Urban Challenges for Sexual and Gender Minority Refugees

Media coverage of conflicts and forced migration has created a stereotypical depiction of a "refugee" – a grief-stricken woman, holding a sickly child next to a tent. While we are all familiar with this image, it does not characterize most refugees.

Only about one-third of refugees live in refugee camps, according to UNHCR [1]. Like most of us, most refugees live in urban environments. The lure of the city - the search for a better future that is the basis of rural to urban migration - is not confined by legal status or citizenship. Because of their size, cities offer a variety of resources which refugees can potentially benefit from, including more informal economic opportunities. Cities also provide refugees with a sense of needed anonymity even as they provide emotional and financial support networks. Importantly, cities often host high concentrations of a given country's sexual and gender minorities.

However, cities can also be dangerous. Refugees often experience hostility from locals who perceive them as competition for scarce work with access to preferential treatment from humanitarian and governmental agencies. Many refugees suffer ongoing exploitation because they lack legal status. Those who do not live on the streets often reside in squalid dwellings.

Like many others, sexually and gender nonconforming (SGN)[2] refugees often prefer urban environments, no matter how dire. Yet SGN refugees are particularly exposed to the hazards of the city as they are twice marginalized - vulnerable to discrimination and violence because they are foreign, yet often shunned by their own communities due to their sexual and/or gender identity. In 2013, ORAM - the Organization for Refuge, Asylum and Migration, published a ground-breaking five-part report entitled Blind Alleys describing some of the challenges SGN refugees face in urban settings.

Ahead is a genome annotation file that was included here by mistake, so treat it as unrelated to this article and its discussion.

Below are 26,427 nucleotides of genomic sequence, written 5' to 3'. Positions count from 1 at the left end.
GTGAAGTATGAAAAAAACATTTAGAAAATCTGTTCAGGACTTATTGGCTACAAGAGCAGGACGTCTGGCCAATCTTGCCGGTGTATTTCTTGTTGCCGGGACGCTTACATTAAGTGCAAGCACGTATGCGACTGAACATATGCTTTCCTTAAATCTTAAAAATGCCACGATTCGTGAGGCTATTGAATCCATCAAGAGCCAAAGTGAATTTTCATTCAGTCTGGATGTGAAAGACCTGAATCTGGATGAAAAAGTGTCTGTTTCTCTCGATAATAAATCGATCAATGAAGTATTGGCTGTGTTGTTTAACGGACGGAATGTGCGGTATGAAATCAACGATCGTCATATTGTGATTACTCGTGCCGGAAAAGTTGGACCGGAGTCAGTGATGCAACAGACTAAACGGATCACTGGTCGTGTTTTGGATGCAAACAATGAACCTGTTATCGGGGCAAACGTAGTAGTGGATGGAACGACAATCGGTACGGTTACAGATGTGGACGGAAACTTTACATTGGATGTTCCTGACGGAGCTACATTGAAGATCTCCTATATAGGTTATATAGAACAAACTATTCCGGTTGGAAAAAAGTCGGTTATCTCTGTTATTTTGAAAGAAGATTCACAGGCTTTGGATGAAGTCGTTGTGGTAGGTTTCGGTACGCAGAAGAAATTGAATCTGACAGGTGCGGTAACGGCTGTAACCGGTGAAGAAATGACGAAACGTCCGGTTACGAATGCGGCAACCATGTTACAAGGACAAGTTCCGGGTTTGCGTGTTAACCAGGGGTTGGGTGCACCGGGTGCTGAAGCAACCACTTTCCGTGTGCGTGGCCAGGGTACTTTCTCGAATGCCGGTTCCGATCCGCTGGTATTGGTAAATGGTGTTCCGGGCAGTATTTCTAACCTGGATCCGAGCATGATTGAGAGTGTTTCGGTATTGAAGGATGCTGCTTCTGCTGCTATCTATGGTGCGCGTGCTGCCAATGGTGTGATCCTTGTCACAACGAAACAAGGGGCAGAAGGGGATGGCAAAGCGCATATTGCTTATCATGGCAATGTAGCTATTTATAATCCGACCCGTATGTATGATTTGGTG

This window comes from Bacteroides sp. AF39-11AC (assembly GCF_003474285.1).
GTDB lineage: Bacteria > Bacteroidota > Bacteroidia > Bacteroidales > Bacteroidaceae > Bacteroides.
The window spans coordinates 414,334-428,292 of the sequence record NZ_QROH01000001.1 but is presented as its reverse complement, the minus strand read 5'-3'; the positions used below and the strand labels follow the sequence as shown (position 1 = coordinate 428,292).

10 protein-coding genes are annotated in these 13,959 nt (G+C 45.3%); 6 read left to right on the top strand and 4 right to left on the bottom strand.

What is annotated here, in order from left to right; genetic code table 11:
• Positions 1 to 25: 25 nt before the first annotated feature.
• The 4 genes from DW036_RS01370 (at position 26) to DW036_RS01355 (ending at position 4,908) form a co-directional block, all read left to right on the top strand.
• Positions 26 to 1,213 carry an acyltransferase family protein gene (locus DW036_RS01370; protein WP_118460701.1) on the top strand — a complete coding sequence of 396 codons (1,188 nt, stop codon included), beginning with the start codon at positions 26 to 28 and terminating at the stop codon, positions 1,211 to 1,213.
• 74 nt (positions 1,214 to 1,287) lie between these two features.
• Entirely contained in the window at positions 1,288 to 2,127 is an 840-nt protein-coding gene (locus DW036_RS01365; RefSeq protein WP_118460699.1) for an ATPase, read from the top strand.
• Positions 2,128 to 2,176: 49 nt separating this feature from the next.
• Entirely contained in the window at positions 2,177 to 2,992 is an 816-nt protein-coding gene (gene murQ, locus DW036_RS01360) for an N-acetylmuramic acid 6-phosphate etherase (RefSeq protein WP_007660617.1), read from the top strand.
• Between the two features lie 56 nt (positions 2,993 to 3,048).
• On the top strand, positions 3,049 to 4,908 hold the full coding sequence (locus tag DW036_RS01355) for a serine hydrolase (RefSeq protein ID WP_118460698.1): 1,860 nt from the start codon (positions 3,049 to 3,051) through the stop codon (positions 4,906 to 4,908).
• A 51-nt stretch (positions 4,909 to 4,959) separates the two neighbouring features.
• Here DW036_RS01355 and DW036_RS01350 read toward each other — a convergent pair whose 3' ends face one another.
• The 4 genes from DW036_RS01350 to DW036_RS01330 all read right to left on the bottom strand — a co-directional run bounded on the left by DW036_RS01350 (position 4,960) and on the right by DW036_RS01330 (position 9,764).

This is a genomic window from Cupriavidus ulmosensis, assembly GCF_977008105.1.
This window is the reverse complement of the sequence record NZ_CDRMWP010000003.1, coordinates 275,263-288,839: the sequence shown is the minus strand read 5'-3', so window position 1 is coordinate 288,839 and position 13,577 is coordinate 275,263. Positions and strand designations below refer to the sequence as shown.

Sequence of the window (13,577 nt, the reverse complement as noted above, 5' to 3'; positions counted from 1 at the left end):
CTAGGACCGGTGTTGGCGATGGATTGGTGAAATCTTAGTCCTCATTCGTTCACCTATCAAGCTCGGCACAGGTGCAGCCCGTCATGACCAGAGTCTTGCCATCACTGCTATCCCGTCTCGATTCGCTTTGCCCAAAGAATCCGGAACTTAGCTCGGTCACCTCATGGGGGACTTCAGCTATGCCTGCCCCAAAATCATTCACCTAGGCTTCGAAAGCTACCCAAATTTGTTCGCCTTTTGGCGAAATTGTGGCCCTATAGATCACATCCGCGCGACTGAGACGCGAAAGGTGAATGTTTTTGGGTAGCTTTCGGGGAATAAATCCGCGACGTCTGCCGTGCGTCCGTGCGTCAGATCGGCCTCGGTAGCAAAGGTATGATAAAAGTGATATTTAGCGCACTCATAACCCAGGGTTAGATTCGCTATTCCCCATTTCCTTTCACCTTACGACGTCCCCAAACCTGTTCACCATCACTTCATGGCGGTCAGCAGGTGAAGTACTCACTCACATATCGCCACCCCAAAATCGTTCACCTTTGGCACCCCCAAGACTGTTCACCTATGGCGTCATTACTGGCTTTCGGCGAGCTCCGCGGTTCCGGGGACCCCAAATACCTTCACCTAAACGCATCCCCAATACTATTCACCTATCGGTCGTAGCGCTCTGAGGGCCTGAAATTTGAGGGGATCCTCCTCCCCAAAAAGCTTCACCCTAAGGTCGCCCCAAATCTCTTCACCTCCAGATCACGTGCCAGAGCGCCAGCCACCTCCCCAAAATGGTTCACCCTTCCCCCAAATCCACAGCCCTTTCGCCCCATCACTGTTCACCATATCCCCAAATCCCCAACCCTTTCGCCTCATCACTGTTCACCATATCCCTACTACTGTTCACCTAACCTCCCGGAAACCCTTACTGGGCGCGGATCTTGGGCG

Following the extensive field research with SGN refugees and protection specialists in Mexican, South African and Ugandan cities, ORAM found a complex web of protection gaps and discriminatory practices. SGN refugees in South Africa experience poor living conditions and, due to high levels of violence and discrimination, their circumstances are often no better than in their countries of origin. In Mexico, SGN refugees are often harassed by non-state actors even as they are allotted progressive rights under Mexican law, particularly in Mexico City. In Uganda, refugees are ostensibly protected under the Uganda Refugees Act, but are not eligible for practical assistance in urban centers. This creates an impossible environment for SGN refugees when compounded with the country’s criminalization of same-sex acts and its general hostility toward SGN people.

In its Blind Alleys report, ORAM issues the following recommendations to narrow the protection gaps afflicting urban SGN refugees:

  • Increase cross-sectional human rights work in legal aid, sexual and gender-based violence and refugee support.
  • Form support groups and information networks for SGN refugees. (These initiatives should ideally come from local authorities and NGOs.)
  • Increase sensitization towards SNG asylum seekers and refugees in adjudication and status determination by UNHCR and governments.
  • Mainstream adjudication of SOGI-based asylum claims by UNHCR and governments.
  • Expedite resettlement of particularly vulnerable SGN refugees.

For more information about ORAM and SGN refugees, please visit: www.oraminternational.org

[1]UNHCR, Urban Refugees - Trying to Get By in the City. [2] This acronym is used in place of "LGBTI" (Lesbian, Gay, Bisexual, Transgender and Intersex) to emphasize that these refugees face persecution based on their perceived "otherness;" not because they exhibit uniform characteristics. The term is also used to better represent individuals who may not identify as "LGBTI," an acronym constructed and used largely in the West.

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